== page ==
I usually cook on a stove. a pocket rocket with a 8 oz fuel blend canister. I can make one 8 oz canister last about a month depending on temperture variations. As I never simmer anything I need to cook. Lettng most foods sit in the previously boiling water with insulation allows it to soak up just as much water as following the usual directions of simmering pasta for 10 minutes or till done. Pasta will if fuel consuption is needed, soak out in cold water if allowed to sit in it for about 30 minutes or in warmer but not boiled water for about 20 minutes. And presoaking/rehydrating most any dried vegetable like beans over night will reduce the cooking time.

I make my own instant rice instaed of buying it at the store that way. Beans can also be precooked and dehydrated at home to make them easier in the field to cook. My favorite is the Black-eyed pea style beans.

I usully take a mixture of pasta, instant rice and broken up ramen noodles in large Ziploc bags. Then when I want a cooked meal I grab a handful of the 3rd of each into boiling water and cook with my above method.

Uusally the only thing I like cooking on a campfire is rabbit, squirrel, grouse and fish which can take longer to fry or simmer. I hunt primatively for all of them using rocks, stones or a throwing stick. I also use simple wooden or stone traps made survivorman style. Sometimes I use coiled copper wire on tree's to catch squirrel's and around burrows for ground squirrel's and Marmot/groundhogs. I camp and hike in wilderness areas more often than National Parks for this reason. I like the quietness of the wilderness areas where machines are not allowed like AYV's, chainsaw's and other motorized vehicles.

Soon I am retiring from living and working in towns and moving back to the country somewhere very remote to live out the rest of my life. I will be 55 in January and by 60 plan to be living totally in the wild with either a homemade dwelling or just live like I have the last 30 years with my mobile tent(s).

 

7:29 p.m. on October 30, 2010 (EDT)
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..I hunt primatively for all of them using rocks, stones or a throwing stick... 

 Gary:

Have you considered resorting top a wrist rocket sling shot? They are cheap, rugged, easy to master, light weight, and more efficient than chucking rocks and sticks.

Ed

11:21 p.m. on October 30, 2010 (EDT)
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I think maybe people have the perception that a campfire is worse on pots & pans than a backpacking stove, I'm not convinced it is.

 

11:40 a.m. on November 1, 2010 (EDT)
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I think maybe people have the perception that a campfire is worse on pots & pans than a backpacking stove, I'm not convinced it is.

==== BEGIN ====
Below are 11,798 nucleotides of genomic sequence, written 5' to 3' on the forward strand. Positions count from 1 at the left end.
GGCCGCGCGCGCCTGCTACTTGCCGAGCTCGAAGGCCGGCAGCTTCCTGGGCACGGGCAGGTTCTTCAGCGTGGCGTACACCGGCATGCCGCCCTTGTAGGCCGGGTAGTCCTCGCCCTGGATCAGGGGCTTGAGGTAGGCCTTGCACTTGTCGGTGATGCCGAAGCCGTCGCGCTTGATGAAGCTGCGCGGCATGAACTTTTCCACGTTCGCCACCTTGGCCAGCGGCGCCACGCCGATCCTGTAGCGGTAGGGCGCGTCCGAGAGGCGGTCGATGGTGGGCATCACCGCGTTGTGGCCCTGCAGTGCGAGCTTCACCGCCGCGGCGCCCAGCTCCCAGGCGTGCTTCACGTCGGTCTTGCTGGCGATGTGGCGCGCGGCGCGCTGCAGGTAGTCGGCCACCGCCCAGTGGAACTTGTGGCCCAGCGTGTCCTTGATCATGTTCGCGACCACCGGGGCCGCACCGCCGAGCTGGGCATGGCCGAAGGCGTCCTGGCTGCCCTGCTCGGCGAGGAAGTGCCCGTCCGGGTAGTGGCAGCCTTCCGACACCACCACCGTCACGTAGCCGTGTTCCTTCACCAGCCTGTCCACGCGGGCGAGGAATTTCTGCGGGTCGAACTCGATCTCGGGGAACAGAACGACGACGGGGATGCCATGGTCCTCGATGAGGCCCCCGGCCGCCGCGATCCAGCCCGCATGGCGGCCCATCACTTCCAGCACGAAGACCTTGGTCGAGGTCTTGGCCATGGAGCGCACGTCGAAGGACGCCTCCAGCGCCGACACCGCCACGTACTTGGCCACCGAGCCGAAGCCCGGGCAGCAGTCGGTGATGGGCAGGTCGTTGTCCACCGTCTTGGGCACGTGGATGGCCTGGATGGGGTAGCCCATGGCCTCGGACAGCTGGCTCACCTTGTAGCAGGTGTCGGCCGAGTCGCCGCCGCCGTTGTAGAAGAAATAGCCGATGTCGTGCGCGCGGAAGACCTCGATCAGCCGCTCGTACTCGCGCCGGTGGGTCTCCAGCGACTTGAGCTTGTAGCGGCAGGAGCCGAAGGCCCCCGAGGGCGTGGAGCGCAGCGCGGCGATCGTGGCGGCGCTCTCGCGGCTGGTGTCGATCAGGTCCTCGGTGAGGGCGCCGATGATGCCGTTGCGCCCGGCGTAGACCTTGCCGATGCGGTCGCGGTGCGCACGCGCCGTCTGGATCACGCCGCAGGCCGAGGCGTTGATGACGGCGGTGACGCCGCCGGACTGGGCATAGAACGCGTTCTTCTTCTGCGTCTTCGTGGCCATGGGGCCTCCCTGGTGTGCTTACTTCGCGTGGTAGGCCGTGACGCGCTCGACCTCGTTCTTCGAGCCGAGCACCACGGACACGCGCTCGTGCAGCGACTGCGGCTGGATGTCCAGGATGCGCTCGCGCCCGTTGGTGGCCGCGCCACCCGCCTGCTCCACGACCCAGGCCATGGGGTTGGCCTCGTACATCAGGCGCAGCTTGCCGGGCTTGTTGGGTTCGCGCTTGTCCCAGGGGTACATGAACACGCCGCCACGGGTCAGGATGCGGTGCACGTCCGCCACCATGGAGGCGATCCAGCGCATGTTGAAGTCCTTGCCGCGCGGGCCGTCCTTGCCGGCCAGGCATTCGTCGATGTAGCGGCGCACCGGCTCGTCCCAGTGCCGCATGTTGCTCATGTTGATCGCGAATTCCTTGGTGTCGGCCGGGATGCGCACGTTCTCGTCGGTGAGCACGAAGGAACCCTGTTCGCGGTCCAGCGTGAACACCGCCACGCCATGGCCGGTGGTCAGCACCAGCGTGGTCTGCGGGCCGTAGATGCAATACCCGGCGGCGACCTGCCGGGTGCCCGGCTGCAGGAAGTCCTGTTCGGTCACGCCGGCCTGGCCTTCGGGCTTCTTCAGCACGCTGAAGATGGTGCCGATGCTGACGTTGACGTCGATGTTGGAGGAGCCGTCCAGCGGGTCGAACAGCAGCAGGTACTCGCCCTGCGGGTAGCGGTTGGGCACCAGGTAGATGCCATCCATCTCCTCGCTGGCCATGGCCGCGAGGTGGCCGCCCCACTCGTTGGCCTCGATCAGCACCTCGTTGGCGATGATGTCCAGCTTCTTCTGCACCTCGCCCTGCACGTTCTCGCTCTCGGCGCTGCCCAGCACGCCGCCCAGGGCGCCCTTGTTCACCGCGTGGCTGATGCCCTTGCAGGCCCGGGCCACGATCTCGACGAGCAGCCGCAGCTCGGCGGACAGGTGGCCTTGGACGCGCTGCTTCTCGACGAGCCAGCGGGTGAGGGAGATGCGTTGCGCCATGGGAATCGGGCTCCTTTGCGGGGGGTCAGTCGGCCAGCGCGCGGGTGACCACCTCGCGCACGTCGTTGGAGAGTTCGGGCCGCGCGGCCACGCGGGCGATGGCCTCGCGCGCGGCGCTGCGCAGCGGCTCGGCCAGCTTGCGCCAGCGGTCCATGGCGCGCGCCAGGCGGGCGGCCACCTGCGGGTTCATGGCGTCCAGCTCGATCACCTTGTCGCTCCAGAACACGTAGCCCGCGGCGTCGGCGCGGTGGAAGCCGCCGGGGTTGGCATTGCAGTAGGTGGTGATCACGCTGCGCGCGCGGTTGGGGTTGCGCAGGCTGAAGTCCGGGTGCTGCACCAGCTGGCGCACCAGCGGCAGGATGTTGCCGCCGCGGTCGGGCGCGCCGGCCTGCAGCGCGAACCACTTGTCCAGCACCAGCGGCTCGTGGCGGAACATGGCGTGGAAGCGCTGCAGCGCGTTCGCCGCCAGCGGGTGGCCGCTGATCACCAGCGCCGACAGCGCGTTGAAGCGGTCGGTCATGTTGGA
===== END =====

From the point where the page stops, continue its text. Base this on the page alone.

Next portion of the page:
I am with you on this, Trout. I don't think a wood fire is inherently worse on cookware than a stove. If you put an empty pan on a stove that's roaring full tilt it can destroy a good pan just as fast.

 I think the difference is that most people are more familiar with the controlled nature of the heat from a stove, and are not so familiar with how to guage the heat from a wood fire. You have to kinda' "get to know" wood fires to understand how the heat is given off differently, and how it varies in nature during the stages of burn, etc.

12:14 p.m. on November 1, 2010 (EDT)
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I have used a wrist rocket before, yes! I used to use one till I discovered I could throw rocks and sticks fairly well, so had less to carry.

6:31 p.m. on November 2, 2010 (EDT)
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I'm okay at skipping rocks, but I don't think I could hit the broad side of a squirrel.

Maybe I should work on that.

12:18 p.m. on November 4, 2010 (EDT)
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I use a throwing stick for squirrels and/or looped wire on tree's. That works the best. The loops are like a spring that has been pulled out and wrapped around a tree. The loops are just big enough for a squirrel to run thru but usually its back quarters gets caught. The more it struggles to get loose the more its caught. Throwing sticks are usually a stick that has a bend in it or a branch with another limb on it. It spins when thrown and its easier to aim than a rock. And, NO, it does not act like a boomerang!

As with anything, practice make perfection. A Baseball pitcher can throw a ball at many MPH to the batter. One can throw a rock at close range to hit an animal quite well. Most animals like rabbits and game birds sit still as most predator animals like wolves,coyote and such hunt  movement. The prey animal sits still and the four legged predator can't find it. 

2008-best-pictures-of-the-year-JH-309.jp

This Blue Grouse Hen sat on a trail I was hiking in the Gros Ventre Mountains one spring. I almost stepped on her as she sat still and had not moved till I got too close. I photographed her as she froze for her life.

7:55 p.m. on December 1, 2010 (EST)
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I think maybe people have the perception that a campfire is worse on pots & pans than a backpacking stove, I'm not convinced it is.

 

 I guess I am one of 'those' people...

9:24 a.m. on December 2, 2010 (EST)